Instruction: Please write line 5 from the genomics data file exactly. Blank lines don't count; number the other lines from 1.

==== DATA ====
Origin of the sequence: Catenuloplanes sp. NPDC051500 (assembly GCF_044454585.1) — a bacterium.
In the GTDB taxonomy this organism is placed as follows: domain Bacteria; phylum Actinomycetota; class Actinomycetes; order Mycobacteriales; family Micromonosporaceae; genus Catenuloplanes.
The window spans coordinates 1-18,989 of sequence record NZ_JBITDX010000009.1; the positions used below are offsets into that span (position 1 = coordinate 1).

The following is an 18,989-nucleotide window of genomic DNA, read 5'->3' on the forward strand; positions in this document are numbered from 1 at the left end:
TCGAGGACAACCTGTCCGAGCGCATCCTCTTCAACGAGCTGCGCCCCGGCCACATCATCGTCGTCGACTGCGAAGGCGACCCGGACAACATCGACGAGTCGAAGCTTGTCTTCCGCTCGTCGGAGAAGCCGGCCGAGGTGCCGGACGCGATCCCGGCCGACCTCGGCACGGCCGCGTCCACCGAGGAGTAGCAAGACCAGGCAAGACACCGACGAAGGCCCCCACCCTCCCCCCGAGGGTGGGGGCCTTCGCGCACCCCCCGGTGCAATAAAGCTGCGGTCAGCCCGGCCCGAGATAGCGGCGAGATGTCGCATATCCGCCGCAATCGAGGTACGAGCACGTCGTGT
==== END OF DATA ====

TCGAGGACAACCTGTCCGAGCGCATCCTCTTCAACGAGCTGCGCCCCGGCCACATCATCGTCGTCGACTGCGAAGGCGACCCGGACAACATCGACGAGTCGAAGCTTGTCTTCCGCTCGTCGGAGAAGCCGGCCGAGGTGCCGGACGCGATCCCGGCCGACCTCGGCACGGCCGCGTCCACCGAGGAGTAGCAAGACCAGGCAAGACACCGACGAAGGCCCCCACCCTCCCCCCGAGGGTGGGGGCCTTCGCGCACCCCCCGGTGCAATAAAGCTGCGGTCAGCCCGGCCCGAGATAGCGGCGAGATGTCGCATATCCGCCGCAATCGAGGTACGAGCACGTCGTGT